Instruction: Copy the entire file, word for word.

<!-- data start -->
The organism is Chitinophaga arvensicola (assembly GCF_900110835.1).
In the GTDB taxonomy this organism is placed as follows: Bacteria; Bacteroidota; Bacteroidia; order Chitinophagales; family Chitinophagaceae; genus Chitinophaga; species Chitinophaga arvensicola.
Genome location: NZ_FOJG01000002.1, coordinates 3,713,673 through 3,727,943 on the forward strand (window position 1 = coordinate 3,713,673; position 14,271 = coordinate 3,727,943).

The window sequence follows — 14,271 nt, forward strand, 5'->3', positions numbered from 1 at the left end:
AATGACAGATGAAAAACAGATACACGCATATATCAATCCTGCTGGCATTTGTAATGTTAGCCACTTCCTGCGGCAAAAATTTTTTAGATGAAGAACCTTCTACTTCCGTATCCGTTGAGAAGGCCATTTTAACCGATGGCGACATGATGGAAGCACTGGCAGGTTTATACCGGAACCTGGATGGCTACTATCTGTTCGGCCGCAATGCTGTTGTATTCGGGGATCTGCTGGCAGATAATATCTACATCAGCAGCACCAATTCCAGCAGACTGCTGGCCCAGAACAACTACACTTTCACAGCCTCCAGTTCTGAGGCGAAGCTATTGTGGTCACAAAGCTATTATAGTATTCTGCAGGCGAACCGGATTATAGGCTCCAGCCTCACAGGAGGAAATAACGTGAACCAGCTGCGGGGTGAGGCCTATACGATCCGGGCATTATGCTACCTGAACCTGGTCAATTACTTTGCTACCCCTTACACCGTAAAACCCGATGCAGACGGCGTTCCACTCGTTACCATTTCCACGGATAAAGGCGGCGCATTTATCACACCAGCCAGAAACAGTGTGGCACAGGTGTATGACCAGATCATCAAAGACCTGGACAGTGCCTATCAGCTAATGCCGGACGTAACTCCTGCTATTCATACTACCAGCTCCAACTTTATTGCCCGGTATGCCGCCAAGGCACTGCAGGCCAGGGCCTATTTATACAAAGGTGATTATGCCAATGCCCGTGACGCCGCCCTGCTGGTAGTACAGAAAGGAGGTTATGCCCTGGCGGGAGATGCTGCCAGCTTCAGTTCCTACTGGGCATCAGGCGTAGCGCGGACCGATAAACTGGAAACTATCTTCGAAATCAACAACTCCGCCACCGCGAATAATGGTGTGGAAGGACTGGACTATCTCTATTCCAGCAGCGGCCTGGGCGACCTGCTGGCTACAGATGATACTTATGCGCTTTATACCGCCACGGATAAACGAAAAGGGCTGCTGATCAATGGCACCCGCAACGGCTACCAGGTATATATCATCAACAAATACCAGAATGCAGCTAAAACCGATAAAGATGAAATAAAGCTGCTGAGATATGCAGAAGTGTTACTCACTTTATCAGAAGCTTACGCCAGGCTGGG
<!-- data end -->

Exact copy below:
The organism is Chitinophaga arvensicola (assembly GCF_900110835.1).
In the GTDB taxonomy this organism is placed as follows: Bacteria; Bacteroidota; Bacteroidia; order Chitinophagales; family Chitinophagaceae; genus Chitinophaga; species Chitinophaga arvensicola.
Genome location: NZ_FOJG01000002.1, coordinates 3,713,673 through 3,727,943 on the forward strand (window position 1 = coordinate 3,713,673; position 14,271 = coordinate 3,727,943).

The window sequence follows — 14,271 nt, forward strand, 5'->3', positions numbered from 1 at the left end:
AATGACAGATGAAAAACAGATACACGCATATATCAATCCTGCTGGCATTTGTAATGTTAGCCACTTCCTGCGGCAAAAATTTTTTAGATGAAGAACCTTCTACTTCCGTATCCGTTGAGAAGGCCATTTTAACCGATGGCGACATGATGGAAGCACTGGCAGGTTTATACCGGAACCTGGATGGCTACTATCTGTTCGGCCGCAATGCTGTTGTATTCGGGGATCTGCTGGCAGATAATATCTACATCAGCAGCACCAATTCCAGCAGACTGCTGGCCCAGAACAACTACACTTTCACAGCCTCCAGTTCTGAGGCGAAGCTATTGTGGTCACAAAGCTATTATAGTATTCTGCAGGCGAACCGGATTATAGGCTCCAGCCTCACAGGAGGAAATAACGTGAACCAGCTGCGGGGTGAGGCCTATACGATCCGGGCATTATGCTACCTGAACCTGGTCAATTACTTTGCTACCCCTTACACCGTAAAACCCGATGCAGACGGCGTTCCACTCGTTACCATTTCCACGGATAAAGGCGGCGCATTTATCACACCAGCCAGAAACAGTGTGGCACAGGTGTATGACCAGATCATCAAAGACCTGGACAGTGCCTATCAGCTAATGCCGGACGTAACTCCTGCTATTCATACTACCAGCTCCAACTTTATTGCCCGGTATGCCGCCAAGGCACTGCAGGCCAGGGCCTATTTATACAAAGGTGATTATGCCAATGCCCGTGACGCCGCCCTGCTGGTAGTACAGAAAGGAGGTTATGCCCTGGCGGGAGATGCTGCCAGCTTCAGTTCCTACTGGGCATCAGGCGTAGCGCGGACCGATAAACTGGAAACTATCTTCGAAATCAACAACTCCGCCACCGCGAATAATGGTGTGGAAGGACTGGACTATCTCTATTCCAGCAGCGGCCTGGGCGACCTGCTGGCTACAGATGATACTTATGCGCTTTATACCGCCACGGATAAACGAAAAGGGCTGCTGATCAATGGCACCCGCAACGGCTACCAGGTATATATCATCAACAAATACCAGAATGCAGCTAAAACCGATAAAGATGAAATAAAGCTGCTGAGATATGCAGAAGTGTTACTCACTTTATCAGAAGCTTACGCCAGGCTGGG